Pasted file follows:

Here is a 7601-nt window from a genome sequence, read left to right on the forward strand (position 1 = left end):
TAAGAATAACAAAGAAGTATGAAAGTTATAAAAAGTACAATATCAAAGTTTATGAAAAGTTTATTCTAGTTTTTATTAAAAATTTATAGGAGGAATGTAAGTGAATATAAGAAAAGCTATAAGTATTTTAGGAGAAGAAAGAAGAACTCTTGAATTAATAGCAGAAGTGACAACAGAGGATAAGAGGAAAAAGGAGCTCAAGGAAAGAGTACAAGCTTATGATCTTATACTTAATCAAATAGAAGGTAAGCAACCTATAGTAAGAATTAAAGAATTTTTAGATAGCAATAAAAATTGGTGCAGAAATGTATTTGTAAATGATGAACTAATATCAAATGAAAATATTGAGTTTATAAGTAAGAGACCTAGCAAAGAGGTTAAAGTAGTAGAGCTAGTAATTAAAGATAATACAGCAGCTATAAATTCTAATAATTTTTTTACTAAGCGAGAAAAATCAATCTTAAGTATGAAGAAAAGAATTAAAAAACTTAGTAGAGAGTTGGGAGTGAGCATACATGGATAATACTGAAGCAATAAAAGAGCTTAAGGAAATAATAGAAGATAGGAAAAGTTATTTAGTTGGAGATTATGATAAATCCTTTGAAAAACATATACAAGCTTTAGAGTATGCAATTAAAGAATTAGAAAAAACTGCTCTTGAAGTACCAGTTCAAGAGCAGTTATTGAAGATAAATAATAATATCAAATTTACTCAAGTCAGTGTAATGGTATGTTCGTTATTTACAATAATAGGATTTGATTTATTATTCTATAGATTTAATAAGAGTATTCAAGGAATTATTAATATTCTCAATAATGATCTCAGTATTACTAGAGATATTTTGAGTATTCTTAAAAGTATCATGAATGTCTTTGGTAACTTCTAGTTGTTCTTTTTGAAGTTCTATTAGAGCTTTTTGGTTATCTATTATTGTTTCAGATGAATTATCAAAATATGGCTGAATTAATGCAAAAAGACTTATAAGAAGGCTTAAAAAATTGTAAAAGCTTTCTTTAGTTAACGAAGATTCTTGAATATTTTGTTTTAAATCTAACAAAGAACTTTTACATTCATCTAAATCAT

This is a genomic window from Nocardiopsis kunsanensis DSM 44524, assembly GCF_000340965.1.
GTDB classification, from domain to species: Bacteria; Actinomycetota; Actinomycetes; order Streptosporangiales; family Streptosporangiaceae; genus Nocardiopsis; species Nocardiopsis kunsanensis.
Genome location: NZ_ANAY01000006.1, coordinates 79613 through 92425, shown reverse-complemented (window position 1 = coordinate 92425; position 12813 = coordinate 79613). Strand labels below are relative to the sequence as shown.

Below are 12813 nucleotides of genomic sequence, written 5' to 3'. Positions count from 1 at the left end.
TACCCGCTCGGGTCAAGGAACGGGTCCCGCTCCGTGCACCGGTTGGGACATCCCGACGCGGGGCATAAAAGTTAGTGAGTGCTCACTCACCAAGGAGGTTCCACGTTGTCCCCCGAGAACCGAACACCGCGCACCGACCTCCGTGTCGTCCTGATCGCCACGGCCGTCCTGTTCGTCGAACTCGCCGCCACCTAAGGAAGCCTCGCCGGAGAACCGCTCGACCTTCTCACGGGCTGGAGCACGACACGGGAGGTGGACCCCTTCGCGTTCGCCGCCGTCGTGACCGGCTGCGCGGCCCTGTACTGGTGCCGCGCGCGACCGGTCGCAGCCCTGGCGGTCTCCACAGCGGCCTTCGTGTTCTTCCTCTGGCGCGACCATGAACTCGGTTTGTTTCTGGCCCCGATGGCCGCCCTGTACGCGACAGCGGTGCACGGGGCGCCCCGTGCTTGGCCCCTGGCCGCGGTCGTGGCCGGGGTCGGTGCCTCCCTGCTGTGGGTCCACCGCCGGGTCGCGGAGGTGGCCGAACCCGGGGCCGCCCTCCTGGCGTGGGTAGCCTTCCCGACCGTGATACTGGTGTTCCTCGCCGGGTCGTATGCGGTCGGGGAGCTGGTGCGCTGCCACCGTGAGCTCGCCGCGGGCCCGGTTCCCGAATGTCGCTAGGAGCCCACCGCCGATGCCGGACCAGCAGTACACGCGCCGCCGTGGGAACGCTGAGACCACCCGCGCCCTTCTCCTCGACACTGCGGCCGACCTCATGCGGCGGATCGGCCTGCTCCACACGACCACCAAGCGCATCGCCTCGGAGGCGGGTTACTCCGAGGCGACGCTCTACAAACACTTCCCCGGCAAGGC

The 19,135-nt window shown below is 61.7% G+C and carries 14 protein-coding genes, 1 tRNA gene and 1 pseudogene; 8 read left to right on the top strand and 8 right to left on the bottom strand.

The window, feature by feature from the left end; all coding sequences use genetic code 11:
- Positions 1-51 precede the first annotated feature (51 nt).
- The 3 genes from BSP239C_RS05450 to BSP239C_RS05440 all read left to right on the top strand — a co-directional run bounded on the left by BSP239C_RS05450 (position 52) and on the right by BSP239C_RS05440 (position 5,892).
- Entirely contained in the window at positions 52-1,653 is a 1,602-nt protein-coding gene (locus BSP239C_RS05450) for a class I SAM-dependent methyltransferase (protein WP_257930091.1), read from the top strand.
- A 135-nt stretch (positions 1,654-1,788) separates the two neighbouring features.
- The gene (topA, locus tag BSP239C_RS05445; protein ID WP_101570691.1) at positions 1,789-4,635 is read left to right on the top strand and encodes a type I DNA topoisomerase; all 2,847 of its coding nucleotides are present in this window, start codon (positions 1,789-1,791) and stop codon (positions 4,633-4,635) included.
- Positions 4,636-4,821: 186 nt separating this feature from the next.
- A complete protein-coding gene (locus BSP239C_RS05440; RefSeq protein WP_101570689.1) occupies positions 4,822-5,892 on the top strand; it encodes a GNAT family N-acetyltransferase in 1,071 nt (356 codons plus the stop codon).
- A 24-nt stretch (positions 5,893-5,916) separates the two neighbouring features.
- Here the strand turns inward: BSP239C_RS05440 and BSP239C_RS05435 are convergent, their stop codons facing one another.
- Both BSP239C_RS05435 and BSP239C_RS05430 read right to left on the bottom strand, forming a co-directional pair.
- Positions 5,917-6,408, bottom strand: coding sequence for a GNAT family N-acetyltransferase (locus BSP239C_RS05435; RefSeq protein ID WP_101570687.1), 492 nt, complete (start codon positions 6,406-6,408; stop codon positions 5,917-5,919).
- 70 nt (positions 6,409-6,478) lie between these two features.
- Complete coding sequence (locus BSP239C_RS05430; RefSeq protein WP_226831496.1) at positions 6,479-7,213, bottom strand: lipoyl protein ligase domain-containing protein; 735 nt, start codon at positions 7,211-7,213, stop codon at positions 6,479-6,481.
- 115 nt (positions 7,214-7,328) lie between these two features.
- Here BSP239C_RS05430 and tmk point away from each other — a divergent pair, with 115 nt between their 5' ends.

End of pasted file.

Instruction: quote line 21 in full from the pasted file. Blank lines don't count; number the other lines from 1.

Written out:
- 70 nt (positions 6,409-6,478) lie between these two features.